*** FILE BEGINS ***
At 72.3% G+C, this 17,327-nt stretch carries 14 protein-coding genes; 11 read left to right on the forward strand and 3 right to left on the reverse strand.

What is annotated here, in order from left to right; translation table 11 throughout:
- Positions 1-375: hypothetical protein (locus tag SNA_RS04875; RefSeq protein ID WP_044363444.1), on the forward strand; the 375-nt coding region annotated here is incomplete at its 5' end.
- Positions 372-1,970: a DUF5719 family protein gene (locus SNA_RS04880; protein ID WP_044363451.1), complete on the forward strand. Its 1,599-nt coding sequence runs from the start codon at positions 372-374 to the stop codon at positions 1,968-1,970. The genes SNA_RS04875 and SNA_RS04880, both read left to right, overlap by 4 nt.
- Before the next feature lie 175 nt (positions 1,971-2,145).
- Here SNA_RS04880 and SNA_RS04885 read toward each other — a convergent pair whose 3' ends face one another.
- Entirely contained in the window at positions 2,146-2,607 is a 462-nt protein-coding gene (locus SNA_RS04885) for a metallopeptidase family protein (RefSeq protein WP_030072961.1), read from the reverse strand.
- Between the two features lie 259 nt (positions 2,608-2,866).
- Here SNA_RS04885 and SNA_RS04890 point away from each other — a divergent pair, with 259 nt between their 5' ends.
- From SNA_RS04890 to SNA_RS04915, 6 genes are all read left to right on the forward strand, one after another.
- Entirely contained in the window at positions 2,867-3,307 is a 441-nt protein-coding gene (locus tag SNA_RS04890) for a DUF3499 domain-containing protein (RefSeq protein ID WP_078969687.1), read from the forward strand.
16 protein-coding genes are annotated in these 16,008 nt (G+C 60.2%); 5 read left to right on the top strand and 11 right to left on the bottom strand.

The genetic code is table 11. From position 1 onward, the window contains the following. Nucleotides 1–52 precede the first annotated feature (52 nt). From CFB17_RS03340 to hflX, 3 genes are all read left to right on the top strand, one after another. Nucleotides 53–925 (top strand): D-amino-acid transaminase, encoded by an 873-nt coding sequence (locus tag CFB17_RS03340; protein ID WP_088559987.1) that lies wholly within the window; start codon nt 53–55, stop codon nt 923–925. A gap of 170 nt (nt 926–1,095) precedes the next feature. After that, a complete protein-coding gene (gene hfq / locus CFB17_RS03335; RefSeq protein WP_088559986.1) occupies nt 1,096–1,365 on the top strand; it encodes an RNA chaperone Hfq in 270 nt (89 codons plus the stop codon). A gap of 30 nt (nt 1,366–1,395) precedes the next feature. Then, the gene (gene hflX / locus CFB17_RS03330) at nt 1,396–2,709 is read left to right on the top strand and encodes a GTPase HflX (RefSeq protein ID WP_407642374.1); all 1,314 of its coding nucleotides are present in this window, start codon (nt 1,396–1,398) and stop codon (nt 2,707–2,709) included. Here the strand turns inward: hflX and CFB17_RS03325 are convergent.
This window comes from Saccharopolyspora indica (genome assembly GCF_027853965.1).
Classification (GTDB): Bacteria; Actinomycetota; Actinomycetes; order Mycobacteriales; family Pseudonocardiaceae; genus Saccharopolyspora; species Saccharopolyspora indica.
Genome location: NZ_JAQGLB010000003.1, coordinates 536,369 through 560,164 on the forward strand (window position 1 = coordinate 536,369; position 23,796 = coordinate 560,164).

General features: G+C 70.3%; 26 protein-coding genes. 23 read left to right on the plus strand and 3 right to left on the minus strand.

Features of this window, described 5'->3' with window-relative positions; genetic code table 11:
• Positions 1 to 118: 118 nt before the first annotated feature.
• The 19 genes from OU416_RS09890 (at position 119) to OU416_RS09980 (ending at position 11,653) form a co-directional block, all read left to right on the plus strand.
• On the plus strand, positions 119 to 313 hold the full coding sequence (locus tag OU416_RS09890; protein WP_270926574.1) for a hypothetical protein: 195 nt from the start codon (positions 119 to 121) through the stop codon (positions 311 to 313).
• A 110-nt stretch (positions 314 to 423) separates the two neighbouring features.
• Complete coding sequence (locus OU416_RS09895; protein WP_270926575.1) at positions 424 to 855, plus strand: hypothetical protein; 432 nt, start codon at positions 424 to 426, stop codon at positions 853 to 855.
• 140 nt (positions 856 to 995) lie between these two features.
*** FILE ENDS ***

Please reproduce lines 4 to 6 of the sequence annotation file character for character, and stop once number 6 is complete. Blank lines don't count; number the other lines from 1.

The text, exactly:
- Positions 372-1,970: a DUF5719 family protein gene (locus SNA_RS04880; protein ID WP_044363451.1), complete on the forward strand. Its 1,599-nt coding sequence runs from the start codon at positions 372-374 to the stop codon at positions 1,968-1,970. The genes SNA_RS04875 and SNA_RS04880, both read left to right, overlap by 4 nt.
- Before the next feature lie 175 nt (positions 1,971-2,145).
- Here SNA_RS04880 and SNA_RS04885 read toward each other — a convergent pair whose 3' ends face one another.